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How has your thread adapted with more social media discussion?

Discussion in 'Forum Management' started by leemy, Oct 13, 2014.

  1. leemy

    leemy Member

    I launched my forum in 2008 when there was a real need for a community of people at different universities in the US and Canada to have a better discussion platform. By 2012, '13, and '14, though, a lot of this conversation has moved to Facebook and Twitter. That's good-- people are connecting a lot easier. But what is the role of a forum with these social media channels absorbing a lot of the communication?

    How has your forum changed based on this? Beyond share buttons and credential integration. Curious to hear. On my side, traffic is down from its 2011 peak, but actual messages/posts are down a LOT. The nature of the conversation is different. Open to advice!
  2. ForestForTrees

    ForestForTrees Well-Known Member

    We have a Facebook page that we use to highlight featured threads (we don't use Brogan's addon, but perhaps once a thread is featured there, it could be shared if it is good enough). We don't find that the page brings us much traffic, though.

    Eventually, I'd like to set up a Facebook group for "alumni" of our forum. Sometimes people are active on the forum but then become less active after, say 9 months. Since people will continue to check Facebook for a very long time, we can maintain a connection to them and retain their expertise within our community.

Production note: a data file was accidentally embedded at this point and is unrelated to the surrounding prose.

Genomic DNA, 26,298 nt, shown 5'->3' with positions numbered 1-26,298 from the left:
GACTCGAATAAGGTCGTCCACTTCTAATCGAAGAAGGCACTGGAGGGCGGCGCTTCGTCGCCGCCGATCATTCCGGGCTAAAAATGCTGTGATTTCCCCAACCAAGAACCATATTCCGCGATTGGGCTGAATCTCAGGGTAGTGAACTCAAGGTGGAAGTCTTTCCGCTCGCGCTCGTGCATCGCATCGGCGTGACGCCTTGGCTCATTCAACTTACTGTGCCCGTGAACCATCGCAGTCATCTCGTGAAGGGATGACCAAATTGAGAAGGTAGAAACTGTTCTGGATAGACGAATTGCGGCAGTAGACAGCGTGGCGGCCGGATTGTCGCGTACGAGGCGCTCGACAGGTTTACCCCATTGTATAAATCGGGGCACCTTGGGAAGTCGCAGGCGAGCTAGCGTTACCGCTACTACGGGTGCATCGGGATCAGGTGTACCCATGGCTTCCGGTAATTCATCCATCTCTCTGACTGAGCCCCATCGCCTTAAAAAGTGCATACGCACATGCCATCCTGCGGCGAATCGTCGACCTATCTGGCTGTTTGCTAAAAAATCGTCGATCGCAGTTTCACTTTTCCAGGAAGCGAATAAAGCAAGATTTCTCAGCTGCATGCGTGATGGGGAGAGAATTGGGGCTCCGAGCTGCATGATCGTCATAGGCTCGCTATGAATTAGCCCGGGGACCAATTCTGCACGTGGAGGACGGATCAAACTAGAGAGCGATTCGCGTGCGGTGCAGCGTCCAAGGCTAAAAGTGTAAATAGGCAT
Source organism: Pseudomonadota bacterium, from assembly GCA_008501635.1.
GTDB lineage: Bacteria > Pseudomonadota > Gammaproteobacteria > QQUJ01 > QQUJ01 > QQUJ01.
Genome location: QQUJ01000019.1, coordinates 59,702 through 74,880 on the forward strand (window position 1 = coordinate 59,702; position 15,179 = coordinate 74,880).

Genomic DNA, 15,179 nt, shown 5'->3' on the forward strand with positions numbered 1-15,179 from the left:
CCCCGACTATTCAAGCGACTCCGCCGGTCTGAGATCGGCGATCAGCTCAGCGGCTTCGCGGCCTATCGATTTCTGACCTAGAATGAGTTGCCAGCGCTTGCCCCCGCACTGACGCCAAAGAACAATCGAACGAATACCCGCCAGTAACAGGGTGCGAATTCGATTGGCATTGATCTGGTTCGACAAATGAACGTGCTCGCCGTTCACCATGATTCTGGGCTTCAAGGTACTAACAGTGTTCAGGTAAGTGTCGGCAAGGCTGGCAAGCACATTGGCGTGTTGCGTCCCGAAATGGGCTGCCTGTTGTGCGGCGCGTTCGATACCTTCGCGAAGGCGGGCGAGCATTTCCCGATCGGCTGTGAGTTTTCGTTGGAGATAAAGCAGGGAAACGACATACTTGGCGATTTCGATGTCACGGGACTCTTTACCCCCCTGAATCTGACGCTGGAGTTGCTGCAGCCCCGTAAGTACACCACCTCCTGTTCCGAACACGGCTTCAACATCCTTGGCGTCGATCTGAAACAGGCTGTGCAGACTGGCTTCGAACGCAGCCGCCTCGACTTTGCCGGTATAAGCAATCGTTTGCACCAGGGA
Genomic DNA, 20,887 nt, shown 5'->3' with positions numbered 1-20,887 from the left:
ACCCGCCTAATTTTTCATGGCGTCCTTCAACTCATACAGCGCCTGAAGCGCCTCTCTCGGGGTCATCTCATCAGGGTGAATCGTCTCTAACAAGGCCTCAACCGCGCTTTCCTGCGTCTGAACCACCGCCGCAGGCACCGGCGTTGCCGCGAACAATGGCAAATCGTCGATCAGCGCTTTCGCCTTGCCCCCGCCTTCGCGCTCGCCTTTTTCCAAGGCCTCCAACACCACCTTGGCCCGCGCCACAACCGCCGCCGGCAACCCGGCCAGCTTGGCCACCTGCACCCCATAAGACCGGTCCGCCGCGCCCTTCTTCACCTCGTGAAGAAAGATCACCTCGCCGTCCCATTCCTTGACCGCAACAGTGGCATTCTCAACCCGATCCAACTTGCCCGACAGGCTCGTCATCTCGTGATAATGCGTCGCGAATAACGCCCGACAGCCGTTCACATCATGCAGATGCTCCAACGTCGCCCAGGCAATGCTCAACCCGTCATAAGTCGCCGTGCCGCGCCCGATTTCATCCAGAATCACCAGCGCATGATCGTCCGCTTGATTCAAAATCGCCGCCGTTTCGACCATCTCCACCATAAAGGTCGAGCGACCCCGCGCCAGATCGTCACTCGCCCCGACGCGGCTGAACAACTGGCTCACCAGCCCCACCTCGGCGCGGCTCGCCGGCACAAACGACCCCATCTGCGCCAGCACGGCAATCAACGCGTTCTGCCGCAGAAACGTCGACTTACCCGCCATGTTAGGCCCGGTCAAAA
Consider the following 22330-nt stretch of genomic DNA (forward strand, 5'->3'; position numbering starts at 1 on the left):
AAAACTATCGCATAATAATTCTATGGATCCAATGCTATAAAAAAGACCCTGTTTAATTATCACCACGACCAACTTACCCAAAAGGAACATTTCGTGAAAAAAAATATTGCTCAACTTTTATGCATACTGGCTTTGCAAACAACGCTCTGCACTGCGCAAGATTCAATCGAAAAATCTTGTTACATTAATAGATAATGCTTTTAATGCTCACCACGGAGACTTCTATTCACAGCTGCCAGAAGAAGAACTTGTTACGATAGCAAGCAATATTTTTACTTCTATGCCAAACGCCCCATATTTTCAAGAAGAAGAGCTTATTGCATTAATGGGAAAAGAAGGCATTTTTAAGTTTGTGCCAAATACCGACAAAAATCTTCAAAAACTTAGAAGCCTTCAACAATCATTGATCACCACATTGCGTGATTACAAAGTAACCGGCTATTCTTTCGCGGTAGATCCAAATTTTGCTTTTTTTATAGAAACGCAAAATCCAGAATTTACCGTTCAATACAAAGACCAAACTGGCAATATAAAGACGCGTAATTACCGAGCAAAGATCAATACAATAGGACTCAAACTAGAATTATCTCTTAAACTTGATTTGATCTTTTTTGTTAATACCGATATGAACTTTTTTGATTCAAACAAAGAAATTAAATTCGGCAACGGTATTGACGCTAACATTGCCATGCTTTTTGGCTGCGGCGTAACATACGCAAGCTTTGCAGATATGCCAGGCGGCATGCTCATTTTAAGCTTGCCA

Terminology: a FB page is primarily unidirectional, allowing the owner to blast out updates to its fans but not giving a way for fans to post something which is shown on other fans' news feeds. A FB group is closer to a forum in that it allows bidirectional communication. We started with a page and want to set up a group for "alumni."

    Regarding FB as a platform for building communities, the smartest community builder I know, Richard Millington, hates it:

    Perhaps you can read those articles and think about how you can leverage your strengths as an independent site. Having complete control over your site opens doors that would never be available with a turnkey solution like FB.
  3. sbj

    sbj Well-Known Member

    This question reminded me of one of my answers to a similar question like this, so I want to quote myself:


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